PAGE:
While Japanese spectators have always appreciated the hard-hitting nature of pro wrestling and later mixed martial arts, which temporarily outshined the choreographed form of fighting, sometimes it was even too much to digest for them. Stan Hansen and Big Van Vader were two pro wrestlers from North America who notoriously blurred the line between what was real and staged. When the two behemoths met at said Tokyo Dome event one day before the Tyson vs. Douglas fight in 1990, it turned into an ugly affair within minutes. Vader, the reigning IWGP heavyweight champion, and Hansen were hitting each other with everything they had to offer until suddenly Vader ripped his facemask off to reveal his eye had popped out of the socked a moment ago. Apart from a handful of human beings including these two, everyone else would have just stopped the match and run off to a nearby hospital. With a broken orbital and after he had provisionally put his eye back in, Vader continued until a double count-out finish. The accident—some may say deliberate assault—is now part of the Dome’s rich history.
It is poetic and tragic at the same time that a hard-hitting and uniquely spectacular style which is never kind to the bodies of the performers has brought New Japan back on the map after a slump in the 2000s. Just a few months ago, Katsuyori Shibata and Kazuchika Okada delivered one of the best matches in ages. But in line with displaced eyes and broken necks, Shibata had to retire and beat death only by an inch after he head-butted Okada for real and suffered a subdural hematoma. He went beyond what his body—and specifically his brain—could take to entertain the masses and become an iconic figure.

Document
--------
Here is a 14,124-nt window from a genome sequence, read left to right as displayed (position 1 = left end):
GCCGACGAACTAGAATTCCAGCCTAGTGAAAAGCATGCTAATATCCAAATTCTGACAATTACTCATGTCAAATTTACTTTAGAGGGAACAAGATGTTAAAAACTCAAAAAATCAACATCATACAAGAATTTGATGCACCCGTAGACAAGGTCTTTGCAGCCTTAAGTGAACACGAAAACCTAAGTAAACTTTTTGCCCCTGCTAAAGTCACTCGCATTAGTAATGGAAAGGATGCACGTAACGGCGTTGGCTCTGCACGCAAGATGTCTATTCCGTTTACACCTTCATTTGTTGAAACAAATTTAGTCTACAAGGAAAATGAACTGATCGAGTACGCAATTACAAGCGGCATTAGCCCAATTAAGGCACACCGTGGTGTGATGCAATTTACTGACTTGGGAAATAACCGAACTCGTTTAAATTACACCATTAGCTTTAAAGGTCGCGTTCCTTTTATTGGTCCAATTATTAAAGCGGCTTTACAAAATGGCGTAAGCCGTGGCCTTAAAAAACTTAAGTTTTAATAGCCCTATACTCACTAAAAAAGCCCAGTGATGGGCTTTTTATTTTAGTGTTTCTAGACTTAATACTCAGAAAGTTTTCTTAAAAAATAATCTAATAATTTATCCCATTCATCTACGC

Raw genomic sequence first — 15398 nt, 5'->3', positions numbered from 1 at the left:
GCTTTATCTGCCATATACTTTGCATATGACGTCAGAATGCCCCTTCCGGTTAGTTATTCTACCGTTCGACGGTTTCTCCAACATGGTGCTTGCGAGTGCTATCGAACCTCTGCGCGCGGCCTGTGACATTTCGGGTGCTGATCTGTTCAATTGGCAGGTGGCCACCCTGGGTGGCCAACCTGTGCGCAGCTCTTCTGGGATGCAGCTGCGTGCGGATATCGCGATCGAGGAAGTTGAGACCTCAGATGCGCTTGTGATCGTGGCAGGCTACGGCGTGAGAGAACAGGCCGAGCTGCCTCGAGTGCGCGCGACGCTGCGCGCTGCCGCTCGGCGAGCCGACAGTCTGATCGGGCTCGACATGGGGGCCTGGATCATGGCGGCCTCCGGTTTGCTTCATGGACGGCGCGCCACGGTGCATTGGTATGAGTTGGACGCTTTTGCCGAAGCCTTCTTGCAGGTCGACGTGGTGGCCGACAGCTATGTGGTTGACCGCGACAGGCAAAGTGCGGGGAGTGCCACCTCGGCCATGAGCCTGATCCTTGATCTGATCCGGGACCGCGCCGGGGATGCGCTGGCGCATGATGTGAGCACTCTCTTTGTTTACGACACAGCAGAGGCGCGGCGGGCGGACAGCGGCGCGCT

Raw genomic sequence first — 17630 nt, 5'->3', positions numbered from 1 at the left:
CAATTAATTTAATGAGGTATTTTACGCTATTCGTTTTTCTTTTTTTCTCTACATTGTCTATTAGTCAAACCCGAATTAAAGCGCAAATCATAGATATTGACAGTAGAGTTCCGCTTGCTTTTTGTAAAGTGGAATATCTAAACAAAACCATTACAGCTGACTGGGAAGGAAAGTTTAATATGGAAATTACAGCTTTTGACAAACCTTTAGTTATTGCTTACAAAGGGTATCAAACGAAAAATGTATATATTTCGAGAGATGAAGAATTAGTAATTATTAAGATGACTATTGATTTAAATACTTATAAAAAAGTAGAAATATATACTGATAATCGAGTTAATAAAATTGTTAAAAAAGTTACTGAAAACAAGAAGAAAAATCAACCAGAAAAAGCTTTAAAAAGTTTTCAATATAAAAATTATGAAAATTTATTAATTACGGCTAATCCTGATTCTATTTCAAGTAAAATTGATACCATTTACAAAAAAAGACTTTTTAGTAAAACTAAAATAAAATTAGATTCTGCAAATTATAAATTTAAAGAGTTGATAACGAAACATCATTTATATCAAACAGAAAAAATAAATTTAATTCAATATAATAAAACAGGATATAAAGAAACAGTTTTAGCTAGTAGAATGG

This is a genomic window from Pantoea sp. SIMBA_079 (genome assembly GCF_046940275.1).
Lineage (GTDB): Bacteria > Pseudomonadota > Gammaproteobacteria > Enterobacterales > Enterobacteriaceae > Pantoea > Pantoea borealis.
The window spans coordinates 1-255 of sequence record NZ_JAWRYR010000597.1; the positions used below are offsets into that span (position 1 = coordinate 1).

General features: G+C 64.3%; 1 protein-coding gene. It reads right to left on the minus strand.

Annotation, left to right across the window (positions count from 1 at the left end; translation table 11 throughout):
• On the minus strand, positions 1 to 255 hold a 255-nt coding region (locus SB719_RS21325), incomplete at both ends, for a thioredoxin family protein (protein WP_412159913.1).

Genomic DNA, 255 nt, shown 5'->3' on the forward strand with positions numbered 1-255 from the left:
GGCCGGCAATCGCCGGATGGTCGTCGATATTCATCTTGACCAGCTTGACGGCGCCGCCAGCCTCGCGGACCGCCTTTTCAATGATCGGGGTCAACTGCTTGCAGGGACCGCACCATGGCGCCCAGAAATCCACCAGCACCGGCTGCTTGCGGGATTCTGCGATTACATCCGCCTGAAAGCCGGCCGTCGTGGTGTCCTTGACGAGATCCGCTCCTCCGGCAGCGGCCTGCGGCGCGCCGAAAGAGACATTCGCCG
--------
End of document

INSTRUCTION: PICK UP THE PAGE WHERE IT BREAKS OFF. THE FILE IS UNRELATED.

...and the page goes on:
Legacy is so deeply ingrained in Japanese pro wrestling. Undoubtedly, the Inokis in the past and the Okadas in the present are businessmen who demand appropriate pay, yet the pride to perform in front of a respectful and knowledgeable audience and to carry on a tradition is pivotal to all these performers, even to the foreigners. Pro wrestlers from the United States can be as confident as they come, it has always meant a lot to the Hulk Hogans and Stings to perform in Japan and at the Tokyo Dome. Chris Jericho, an accomplished wrestler and all-around entertainer, just recently set up an angle with Kenny Omega in order to have the chance of performing at Wrestle Kingdom. Omega, the successor of other respected North Americans who spent years on the Japanese scene, already knows what performing at the Dome means, and he probably told Jericho.
Sometimes, tradition and legacy are more than intellectual concepts. They can be physically graspable inside a temple or at a monument. The Tokyo Dome has been the temple for modern-day pro wrestling in Japan. On Thursday, those who entertain the masses will once again walk down the long aisle and take center stage inside one of the most famous arenas in the world.